The word "scream" is used far too often in this book. I know this is about zombies, but most of the time it's used in places that have nothing to do with zombies closing in on Gabry. We have a female lead who screams all the time and runs not on brains but feelings. Great.

"I want to ______, but..." has seriously not let up for one second. It's honestly starting to piss me off how often it pops up. This is bad writing and even worse editing. I don't care what you WANT to do. How about actually DOING them sometimes? So far Gabry's main personality point is still that she's amazingly wishy-washy. (Yet she has no problems beating up Elias and taking out her rage on him half the time.)


EDIT 4: Gabry has eased up a little on being incredibly annoying, though that's probably due to Elias, Catcher, and Cira being with her, and so at least some of the book is devoted to conversations with them and what they have to say on things (never anything terribly interesting, but...) so we aren't constantly being bombarded with Gabry's inner monologues about how awful everything is right now.

It pisses me off that she's still insistent on rarely ever using her intellect for anything, only focusing on the emotional side of her problems. Ooh, so she figured out the code of Roman numerals her mother left behind; her mother already did that in the first book. Can't we have something new? How about pausing and using that noggin for something else sometimes? "Why won't Catcher kiss me? Do you hate me? :(" "Uh, I've got strains of ZOMBIE! in my bloodstream now?" "Ohhhhhhh..."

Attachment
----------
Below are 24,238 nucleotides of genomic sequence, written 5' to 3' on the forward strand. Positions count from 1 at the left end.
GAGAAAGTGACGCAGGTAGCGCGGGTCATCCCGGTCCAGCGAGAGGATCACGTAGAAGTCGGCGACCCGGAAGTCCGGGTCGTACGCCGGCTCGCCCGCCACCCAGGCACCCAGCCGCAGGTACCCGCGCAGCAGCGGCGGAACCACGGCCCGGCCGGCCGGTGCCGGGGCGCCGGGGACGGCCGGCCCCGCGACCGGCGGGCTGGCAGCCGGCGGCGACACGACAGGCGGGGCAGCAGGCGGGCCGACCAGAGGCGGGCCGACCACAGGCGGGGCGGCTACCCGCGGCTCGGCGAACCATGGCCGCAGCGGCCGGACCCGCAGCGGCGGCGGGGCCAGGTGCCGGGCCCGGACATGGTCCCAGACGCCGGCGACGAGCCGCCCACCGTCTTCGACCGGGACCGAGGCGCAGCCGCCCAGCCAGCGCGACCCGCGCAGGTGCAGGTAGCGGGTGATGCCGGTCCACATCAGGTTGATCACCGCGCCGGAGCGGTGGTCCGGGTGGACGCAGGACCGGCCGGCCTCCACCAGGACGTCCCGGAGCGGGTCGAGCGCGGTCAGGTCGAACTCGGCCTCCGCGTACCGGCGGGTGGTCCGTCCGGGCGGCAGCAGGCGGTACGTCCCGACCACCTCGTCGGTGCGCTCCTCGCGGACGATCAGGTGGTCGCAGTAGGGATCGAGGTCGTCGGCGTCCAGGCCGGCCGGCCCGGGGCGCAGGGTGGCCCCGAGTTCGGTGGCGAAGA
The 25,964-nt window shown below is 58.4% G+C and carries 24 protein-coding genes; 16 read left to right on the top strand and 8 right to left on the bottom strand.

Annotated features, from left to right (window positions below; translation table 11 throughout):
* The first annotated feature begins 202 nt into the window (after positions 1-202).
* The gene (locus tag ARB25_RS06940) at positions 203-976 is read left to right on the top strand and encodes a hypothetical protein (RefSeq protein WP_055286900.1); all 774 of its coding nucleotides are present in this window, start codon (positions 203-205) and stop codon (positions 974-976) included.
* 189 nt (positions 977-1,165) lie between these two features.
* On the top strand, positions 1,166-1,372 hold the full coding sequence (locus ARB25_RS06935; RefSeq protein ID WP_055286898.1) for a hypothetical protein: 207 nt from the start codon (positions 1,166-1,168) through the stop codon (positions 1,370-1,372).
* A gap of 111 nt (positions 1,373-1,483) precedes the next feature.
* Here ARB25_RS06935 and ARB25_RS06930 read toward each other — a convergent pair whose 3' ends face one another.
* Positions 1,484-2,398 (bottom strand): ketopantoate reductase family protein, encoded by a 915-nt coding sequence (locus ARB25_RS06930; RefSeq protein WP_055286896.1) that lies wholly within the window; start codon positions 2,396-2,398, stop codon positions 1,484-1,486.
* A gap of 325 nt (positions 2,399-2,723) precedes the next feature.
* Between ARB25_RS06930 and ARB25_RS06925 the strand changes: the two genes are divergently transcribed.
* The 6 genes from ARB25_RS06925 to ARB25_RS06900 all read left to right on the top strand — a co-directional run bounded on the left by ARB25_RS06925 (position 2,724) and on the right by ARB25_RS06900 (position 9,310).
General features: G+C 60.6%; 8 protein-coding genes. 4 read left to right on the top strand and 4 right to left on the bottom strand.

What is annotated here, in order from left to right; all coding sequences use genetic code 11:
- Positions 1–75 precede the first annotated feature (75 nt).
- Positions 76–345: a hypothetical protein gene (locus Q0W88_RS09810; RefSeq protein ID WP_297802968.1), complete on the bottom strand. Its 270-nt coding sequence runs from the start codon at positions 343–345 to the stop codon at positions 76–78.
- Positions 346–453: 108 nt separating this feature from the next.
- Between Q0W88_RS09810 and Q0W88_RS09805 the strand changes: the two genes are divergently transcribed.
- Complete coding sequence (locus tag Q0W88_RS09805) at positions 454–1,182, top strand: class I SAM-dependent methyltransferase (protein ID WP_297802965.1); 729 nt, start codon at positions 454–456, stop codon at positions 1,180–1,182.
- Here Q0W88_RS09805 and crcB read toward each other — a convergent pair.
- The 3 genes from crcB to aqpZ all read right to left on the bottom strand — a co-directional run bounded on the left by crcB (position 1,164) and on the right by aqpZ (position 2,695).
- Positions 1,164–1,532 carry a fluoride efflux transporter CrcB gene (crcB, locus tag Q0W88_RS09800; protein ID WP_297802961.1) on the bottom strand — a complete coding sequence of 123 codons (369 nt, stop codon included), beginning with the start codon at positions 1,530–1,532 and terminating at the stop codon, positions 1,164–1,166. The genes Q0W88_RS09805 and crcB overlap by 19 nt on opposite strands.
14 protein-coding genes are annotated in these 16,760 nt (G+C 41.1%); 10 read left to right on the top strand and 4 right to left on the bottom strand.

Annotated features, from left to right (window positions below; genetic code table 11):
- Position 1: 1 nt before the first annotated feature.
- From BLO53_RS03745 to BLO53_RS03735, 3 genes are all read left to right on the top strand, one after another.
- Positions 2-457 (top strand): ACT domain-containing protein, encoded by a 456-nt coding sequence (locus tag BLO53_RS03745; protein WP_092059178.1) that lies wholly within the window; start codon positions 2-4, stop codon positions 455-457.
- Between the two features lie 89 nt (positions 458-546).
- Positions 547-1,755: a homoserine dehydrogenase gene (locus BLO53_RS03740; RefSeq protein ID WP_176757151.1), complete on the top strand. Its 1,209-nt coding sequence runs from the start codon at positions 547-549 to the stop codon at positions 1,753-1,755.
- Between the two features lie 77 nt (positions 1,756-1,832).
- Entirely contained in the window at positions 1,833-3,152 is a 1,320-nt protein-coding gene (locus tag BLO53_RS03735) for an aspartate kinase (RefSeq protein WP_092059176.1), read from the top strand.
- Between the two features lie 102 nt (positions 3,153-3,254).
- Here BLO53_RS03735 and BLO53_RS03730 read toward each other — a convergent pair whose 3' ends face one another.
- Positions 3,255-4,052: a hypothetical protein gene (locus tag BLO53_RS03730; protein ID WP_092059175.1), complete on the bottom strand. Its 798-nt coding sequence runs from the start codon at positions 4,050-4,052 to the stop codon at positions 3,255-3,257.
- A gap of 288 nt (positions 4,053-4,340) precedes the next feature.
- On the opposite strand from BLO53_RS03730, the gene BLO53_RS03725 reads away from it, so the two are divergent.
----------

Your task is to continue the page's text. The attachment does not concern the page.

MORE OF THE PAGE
All these books written largely for adolescent girls nowadays, almost 100% written by women themselves, and all the female leads are too busy being emotional about everything and In Love (almost always in the form of a triangle), because Being In Love is always the most important thing to a woman, right? I'm not saying that there should never be any romance in stories, ever (I probably wouldn't mind too much myself, but that's just me), but why does it have to seem like such a crime for a female protag to actually have strong aspirations beyond that boy she's been crushing on for all this time? Why not write a book about a girl who wants to join the Recruiters and the difficulties she has to go through for that? How about, instead of a couple of teenagers who only dream about going to the Dark City (only for things to take an ugly turn), they actually do set out for it and uncover certain truths about this world they live in? Why not a book from Cira's point of view? She seems slightly more interesting than Gabry. As it is, Gabry's main focus is all about Catcher, occasionally switching to Elias, and the only reason she ever does ANYTHING is because other situations currently occurring are forcing her from one place to another. She keeps talking about how she wants to be more like her mother, but she rarely ever does anything in this vein, mostly taking time out to talk to herself about how things aren't fair, or how everything is futile, or how she's too frightened, or something equally boring.